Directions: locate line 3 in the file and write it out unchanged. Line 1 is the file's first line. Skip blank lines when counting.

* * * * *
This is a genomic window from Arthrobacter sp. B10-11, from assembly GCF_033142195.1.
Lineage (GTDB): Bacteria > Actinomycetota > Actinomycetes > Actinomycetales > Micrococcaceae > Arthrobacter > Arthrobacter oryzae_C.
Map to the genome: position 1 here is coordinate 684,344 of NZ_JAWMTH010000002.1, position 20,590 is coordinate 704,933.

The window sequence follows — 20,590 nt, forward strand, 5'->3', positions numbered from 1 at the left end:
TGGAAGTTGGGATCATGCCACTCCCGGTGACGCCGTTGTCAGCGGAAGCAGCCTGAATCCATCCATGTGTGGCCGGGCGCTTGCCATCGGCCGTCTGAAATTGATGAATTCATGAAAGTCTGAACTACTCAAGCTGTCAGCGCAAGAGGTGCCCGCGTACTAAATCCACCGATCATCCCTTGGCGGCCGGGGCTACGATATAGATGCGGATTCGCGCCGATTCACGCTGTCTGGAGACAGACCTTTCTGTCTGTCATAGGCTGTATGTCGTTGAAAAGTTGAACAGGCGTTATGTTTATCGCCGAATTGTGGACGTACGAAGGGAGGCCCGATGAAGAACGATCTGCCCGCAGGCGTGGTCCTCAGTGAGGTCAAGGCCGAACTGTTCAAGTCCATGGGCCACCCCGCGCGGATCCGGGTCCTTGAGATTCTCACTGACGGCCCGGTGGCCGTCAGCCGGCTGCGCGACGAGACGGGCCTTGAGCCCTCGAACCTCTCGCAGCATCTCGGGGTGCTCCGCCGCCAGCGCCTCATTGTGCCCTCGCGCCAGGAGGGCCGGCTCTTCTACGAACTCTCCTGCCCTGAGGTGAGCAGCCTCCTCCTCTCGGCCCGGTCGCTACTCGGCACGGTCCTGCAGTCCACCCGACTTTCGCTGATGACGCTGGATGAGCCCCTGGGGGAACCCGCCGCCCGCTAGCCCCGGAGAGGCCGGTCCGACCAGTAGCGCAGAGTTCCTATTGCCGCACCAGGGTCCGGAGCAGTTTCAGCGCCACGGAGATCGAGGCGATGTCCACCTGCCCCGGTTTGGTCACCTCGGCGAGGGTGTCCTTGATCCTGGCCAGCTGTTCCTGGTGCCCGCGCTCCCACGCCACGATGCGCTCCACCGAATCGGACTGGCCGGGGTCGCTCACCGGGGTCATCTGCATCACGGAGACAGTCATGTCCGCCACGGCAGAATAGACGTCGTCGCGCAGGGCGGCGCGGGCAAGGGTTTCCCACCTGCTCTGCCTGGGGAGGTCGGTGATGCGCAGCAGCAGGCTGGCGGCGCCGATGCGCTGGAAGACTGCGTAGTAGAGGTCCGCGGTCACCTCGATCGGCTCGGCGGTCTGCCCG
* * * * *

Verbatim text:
Map to the genome: position 1 here is coordinate 684,344 of NZ_JAWMTH010000002.1, position 20,590 is coordinate 704,933.